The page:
05 Jan Chocolate Macarons
Remember my resolution to espouse joy, accept my weakness for sugary treats and let the professionals worry about the camera work? Well, today I share with you one of the highlights of my food writing career and a few less than stellar pictures.
Recently, I spent an afternoon at Bonnie Gordon College with Master Chocolatier Derrick Tu Tan Pho. Not only did I learn a lot about one of my favourite edible culinary inspirations, I got to make impossibly shiny macarons and near-nebulous mousse alongside some of my favourite human culinary inspirations. Forgive me if I name drop or two but wouldn’t you get a little excited if you sat beside the iconic Elizabeth Baird for two glorious uninterrupted hours, watched the talented Emily Richards drizzle her name in chocolate, piped batter alongside the all-knowing Susan Sampson and talked muffins with prolific author/editor Jennifer Mackenzie?
In between mouthfuls of macarons and potentially addictive chocolate pearls, I scribbled enough notes to fill a small binder. So I’m breaking my afternoon of chocolate nirvana into a few of posts, which I’ll share with you over the next little while. After all, too much chocolate in one seating will spoil your dinner. Plus, I get to relive the joy a few more times.
Did I mention I sat beside Elizabeth Baird?
The first dish Derek made was the classic macaron. Most macarons I’ve tasted were more sweet than flavorful, but Derrick’s were rich and intense. The top quality chocolate made all the difference. The ganache filling was so delicious you’d want to eat it with a spoon — which is exactly how Elizabeth enjoyed hers. I followed suit — just so she wouldn’t feel self-conscious. Yup, that’s me. Always falling on the culinary sword — or spoon, in this case.
Despite their fussy-looking construction, macarons are fairly easy. The only trick lies in the piping, which I eventually mastered. With a bit of help from Derrick.
Right after piping, Derrick dusted his unbaked macarons with gold flakes. The gold flakes can withstand up to 600F, so put them on while the batter is still sticky. But don’t feel you have to get fancy. These decadent sandwiches are enough on their own. Feeling inspired? Here are Derrick’s tips and recipe…
Derrick’s Macaron Tips
- Use icing sugar instead of granulated sugar. Standard white sugar takes too much time to melt while icing sugar (also known as powdered sugar or confectioners sugar) has 23% corn starch and helps hold the cookie together.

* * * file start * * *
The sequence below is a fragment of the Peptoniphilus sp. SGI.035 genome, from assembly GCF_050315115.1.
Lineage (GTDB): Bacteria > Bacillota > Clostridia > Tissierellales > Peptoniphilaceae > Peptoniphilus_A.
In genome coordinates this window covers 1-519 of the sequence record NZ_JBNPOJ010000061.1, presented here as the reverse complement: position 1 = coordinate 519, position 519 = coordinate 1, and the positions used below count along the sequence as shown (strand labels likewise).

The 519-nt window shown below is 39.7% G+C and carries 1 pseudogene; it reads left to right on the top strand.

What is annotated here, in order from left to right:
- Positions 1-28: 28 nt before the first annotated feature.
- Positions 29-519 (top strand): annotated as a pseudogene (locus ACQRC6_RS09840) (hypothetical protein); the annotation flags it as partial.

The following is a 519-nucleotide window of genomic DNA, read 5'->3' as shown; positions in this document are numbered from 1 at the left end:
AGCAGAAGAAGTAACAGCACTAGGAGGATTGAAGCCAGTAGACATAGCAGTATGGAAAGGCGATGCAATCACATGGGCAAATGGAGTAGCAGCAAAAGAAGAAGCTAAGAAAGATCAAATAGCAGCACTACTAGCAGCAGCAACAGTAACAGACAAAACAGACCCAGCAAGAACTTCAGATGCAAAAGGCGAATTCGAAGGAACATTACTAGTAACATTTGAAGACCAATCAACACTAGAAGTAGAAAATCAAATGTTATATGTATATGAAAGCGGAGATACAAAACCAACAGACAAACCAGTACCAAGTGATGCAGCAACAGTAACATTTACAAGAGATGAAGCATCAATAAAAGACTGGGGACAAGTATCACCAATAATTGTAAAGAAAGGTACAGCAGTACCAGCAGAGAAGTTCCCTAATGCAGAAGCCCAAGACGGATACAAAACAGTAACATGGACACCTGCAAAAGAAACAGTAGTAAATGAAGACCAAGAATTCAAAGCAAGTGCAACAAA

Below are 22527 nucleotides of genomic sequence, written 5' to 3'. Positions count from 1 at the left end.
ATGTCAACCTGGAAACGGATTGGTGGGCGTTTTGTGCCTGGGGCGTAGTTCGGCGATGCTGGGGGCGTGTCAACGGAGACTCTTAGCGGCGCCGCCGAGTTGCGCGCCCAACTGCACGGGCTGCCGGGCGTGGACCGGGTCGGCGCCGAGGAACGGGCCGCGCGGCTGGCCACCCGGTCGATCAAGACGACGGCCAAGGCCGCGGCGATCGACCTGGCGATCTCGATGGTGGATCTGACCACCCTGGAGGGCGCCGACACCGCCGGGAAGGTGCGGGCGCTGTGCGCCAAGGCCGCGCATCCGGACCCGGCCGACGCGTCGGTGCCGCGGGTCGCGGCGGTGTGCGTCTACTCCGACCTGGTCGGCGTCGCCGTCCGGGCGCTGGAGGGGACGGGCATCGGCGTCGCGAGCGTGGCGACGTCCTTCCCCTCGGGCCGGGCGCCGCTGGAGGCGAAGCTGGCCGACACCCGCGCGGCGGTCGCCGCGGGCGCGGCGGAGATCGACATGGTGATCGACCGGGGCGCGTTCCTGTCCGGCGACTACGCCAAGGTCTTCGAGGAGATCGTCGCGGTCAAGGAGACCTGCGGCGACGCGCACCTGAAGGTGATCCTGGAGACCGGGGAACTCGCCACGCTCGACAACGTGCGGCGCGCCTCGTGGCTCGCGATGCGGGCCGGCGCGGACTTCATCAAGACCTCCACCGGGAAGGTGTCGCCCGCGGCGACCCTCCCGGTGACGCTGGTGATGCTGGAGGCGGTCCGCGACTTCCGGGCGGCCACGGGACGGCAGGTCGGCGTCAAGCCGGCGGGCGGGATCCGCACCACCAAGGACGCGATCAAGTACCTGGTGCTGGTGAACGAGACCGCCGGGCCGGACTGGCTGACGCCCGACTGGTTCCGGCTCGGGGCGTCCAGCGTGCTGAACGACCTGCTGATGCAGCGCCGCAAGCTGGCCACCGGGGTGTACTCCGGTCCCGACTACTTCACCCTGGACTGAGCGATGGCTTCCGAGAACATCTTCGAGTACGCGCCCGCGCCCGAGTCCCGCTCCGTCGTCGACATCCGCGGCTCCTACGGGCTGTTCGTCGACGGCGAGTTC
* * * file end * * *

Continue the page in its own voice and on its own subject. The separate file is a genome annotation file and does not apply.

- If you want coloured macarons (providing you’re make a flavour other than chocolate), add the colouring to the almond flour and sugar. Food colouring can collapse the egg whites if you add it to them directly.
- Parchment paper can flap about in a convection oven. “Glue” the parchment to the baking sheet with a dot of batter at the corners and the middle of the sheet.
- When piping the macaron batter, hold the tip in your dominant hand so the batter flows by itself and isn’t forced out.
- Before baking, let the macarons sit for 30 to 45 minutes. This allows them to form a crust, which gives them the classic “skirt”.
Derrick’s Decadent Chocolate Macarons with Ganache
Recipe provided by Derrick Tu Tan Pho with some of his tips worked into the instructions.
Makes 60 macarons
- 7 egg whites, at room temperature
- 1/3 cup (50 g) icing sugar
- 1 tsp lemon juice
- 3 cups powdered sugar
- 2 cups almond powder (ground almonds)
- 6 tbsp cocoa powder (Derrick used Cacao Barry Extra Brute)
- In a bowl, beat the egg whites with 1/3 cup icing sugar and lemon juice until firm. Just add all the ingredients at once and start the beating slowly. When the sugar has been incorporated, increase the speed until egg whites form peaks.
- Sift the 3 cups icing sugar, almond powder and cocoa powder over the whipped egg whites.
- Mix with a spatula until malleable and shiny. Don’t worry about the batter collapsing.
- Using a pastry bag (or a milk bag with a hole cut in the corner*).
- Set the macarons aside, uncovered, for 30 to 45 minutes to form a crust. While the macarons dry, preheat the oven to 300F.
- Bake for 12 minutes in a convection oven or 15 minutes in a conventional oven.
Dark Chocolate Ganache
- 1 cup whipping cream (35%)
- 2 tbsp unsalted butter
- 1 1/2 cups dark chocolate (Derek used Cacao Barry St. Domingue “Origine” Chocolate Couverture with 70% cocoa)
- In a pot, place the butter and cream and heat to just a simmer.
- Pour over the chocolate. Wait 30 to 45 seconds.
- Using a whisk, stir from the centre out, in one direction, to blend the cream, butter and chocolate. Be sure to stir. Do not beat the mixture.
- Chill for 30 or so minutes.
- Once the ganache and macarons are cooled, pipe the ganache onto a macaron. Top with a second macaron to form a sandwich.
- Macarons keep for 2 days in the refrigerator — if they last that long.
*Note to non-Canadian readers. Yes, you read it right. A milk bag. Milk comes in bags in Canada. And cartons. And bottles. We also call whole milk homo milk (short for homogenized), but that’s another story…